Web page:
So far, for me, the Dutch have been the story of the tournament. With no in-camp squabbles, it looks like the Oranje are finally united. Their defense isn't outstanding, but with one of the best keepers in the world - Edwin van der Sar - marshaling the back line, they're organized, and they're incredibly dangerous on the break. They've scored 7 goals in two games - against the World Cup winners (3-0 over Italy) and runners up (4-1 over France).

Watching both these finals is an exercise in drama. I wish the NBA Finals didn't have two days between games, and I wish the Germans can get through their group to the knockout rounds of the Euros. I wish I was there, too - maybe I could pretend I'm Dutch for a few days.

Wednesday, June 4, 2008

Of frustration and fake plastic instruments

Sometimes you just have to accept your failures and move on with life.

For as much as I've played, become good at, had fun with and all-around enjoyed the "Instrument Protagonist" genre of video games - Guitar Hero 1 and 2 and Rock Band - I've never actually finished one of them on Expert. And, despite having just one song left right now in Rock Band on expert guitar, I'm no closer than I have been before.

Let's see. In Guitar Hero 1, I couldn't get past "Cowboys from Hell" or "Bark at the Moon." Guitar Hero 2, hit the brick wall at "Psychobilly Freakout" and just got stuck. And in Rock Band? The 9-minute-plus Southern rock epic "Green Grass and High Tides Forever."


I threw myself, fitfully, against "Bark at the Moon" for at least two hours before giving up - in one stint, mind you, I've tried it other times as well of course - and I'm doing much the same with GGaHT. The painfully frustrating thing with BatM was that I got to as far as 97% or 98% before failing. Nothing but frustration there.

I'm stuck at 72% or so on GGaHT, which is acknowledged as a sticking point in the song. There's another one at 84% and one in the 90s, I believe. Great. I have that to look forward to.

That's why it's on the Pile of Shame. I'm still working on upping my drumming skill, too - I just bought rubber silencing pads for my drums today, they work great. I'm working on high-level hard songs and starting up expert, but it's the expert guitar play-through that has me frustrated as hell.

At least Rock Band is insanely fun. At least it isn't unfairly frustrating, or the victim of bad game design - that's not the problem. I must stare into the abyss and see if it blinks back.

Sunday, June 1, 2008

Sights through sounds

Death Cab For Cutie, The Roots, Atmosphere, Blue Scholars, the Rolling Stones, Nine Inch Nails, Daft Punk, Justice...what do all these bands have in common? New additions to my library recently. My taste in music is nothing if not eclectic, though it usually falls squarely along an indie rock/hip-hop binary, with a skew toward my native Pacific Northwest. I like to think that what all this stuff has in common is being good music; trying to understand any more behind it would be stupid.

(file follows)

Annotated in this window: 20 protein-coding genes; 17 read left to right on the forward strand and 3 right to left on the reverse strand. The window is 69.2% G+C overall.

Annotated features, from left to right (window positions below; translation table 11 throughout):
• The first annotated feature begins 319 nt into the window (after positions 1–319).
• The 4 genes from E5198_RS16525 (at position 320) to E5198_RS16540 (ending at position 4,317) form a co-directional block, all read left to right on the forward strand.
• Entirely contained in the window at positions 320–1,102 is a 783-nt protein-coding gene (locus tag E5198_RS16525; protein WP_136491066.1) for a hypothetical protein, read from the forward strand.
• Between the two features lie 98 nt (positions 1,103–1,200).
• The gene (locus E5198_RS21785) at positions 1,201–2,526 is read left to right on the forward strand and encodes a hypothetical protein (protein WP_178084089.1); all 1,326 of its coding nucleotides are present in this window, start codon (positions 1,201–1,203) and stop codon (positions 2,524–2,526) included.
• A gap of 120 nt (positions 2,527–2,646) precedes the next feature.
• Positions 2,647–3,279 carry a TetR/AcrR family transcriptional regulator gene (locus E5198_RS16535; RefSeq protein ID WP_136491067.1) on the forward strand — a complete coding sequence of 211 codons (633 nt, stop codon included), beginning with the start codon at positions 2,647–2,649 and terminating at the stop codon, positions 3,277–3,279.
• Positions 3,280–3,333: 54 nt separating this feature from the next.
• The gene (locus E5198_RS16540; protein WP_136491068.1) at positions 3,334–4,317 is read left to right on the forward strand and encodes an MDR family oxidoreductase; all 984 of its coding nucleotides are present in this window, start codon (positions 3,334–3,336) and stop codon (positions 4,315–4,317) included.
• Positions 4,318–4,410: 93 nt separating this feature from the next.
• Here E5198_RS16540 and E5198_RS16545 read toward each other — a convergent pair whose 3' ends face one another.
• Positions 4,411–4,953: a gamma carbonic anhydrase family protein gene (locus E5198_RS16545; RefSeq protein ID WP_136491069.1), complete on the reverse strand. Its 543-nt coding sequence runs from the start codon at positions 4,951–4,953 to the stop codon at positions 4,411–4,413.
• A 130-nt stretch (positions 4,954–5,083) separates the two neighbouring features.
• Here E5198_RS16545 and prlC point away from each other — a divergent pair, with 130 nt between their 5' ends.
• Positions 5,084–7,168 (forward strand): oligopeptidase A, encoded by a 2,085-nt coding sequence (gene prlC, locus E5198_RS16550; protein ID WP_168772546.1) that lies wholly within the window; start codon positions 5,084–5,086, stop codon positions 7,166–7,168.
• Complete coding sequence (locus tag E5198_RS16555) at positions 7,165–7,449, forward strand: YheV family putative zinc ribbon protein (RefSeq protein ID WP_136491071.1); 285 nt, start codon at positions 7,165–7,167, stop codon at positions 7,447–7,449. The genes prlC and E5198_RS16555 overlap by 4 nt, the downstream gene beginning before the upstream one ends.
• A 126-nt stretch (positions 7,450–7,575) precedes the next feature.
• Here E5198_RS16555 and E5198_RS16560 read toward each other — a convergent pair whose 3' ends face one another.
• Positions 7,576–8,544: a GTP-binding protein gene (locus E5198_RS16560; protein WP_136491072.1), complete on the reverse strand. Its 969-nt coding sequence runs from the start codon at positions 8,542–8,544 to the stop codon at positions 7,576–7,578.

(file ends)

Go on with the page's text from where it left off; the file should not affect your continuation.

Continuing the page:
Death Cab's new disc is rather good. I certainly like it, at least, making it a worthwhile purchase. My reaction, after listening through it five or six times, is that it starts out really well (so long as you're not overly creeped out by "I will possess your heart," the lead single off the disc that weighs in with a four-minute plus intro on the album), hits a real high note with "Cath..", falls off a bit, but recovers by the end of the disc. For some reason I like "Grapevine Fires." On the way to the Death Cab/Decemberists show in Bend last weekend, Nick thought it was an interesting song about wildfires (it sounds so happy, contrasting with the content), but that just immediately made me think of Bad Religion's "Los Angeles is Burning," a good song about SoCal in flames. It'd be good in Rock Band.

I don't think you could get more diametrically opposed to Death Cab as you could with The Roots. Their new disc is really good, and brings an immediate, brutal sound, but I think I'll get used to it. I'd forgotten how in-your-face Game Theory was until listening to it again with my dad on a road trip a few weeks ago; the first few listens to Rising Down are just like that. Then again, I would love it, because I'm a backpacking fanboy in the biggest way.

I'm swinging back into hip-hop, though. Right now Blue Scholars' new album is halfway through its first play, and I really, really like it; good soulful loops, much, MUCH improved rhyming by Geologic. I loved their disc from a couple years ago (fanboy moment: got my copy at Sasquatch two years ago, and they signed it for me, eep!) and this is spectacular on first listen. I have to love hip-hop like this from the Northwest, it's just a shame Seattle has a much bigger scene than Portland.

Atmosphere and the Rhymesayers artists are also in the queue to listen to more. I've listened to "Simply Leakage" far too much recently; time to find the proper albums. I'm working on that right now, actually.

Trent Reznor deserves some fucking love right now, but I'll save that for another post at another time. Needless to say, I need to listen to The Slip more because it's a free album from Trent that isn't five years after his previous recording. All of those things together are astounding to NIN fans like me, that much is certain.

Gaming thoughts tomorrow, and as a prelude, I think I'm going to work on that post while grinding through an RPG. I'm thinking of playing two right now that are on my Pile or should-play-again pile, but I'm just trying to decide which it should be...

Tuesday, May 27, 2008

A brilliant way to have your plans jump straight off the tracks

I started out the Pile of Shame project with such good intentions. I wanted to play through games I already had, make good with my back-log, enjoy some good karma, discover some gems I haven't spent nearly enough time on...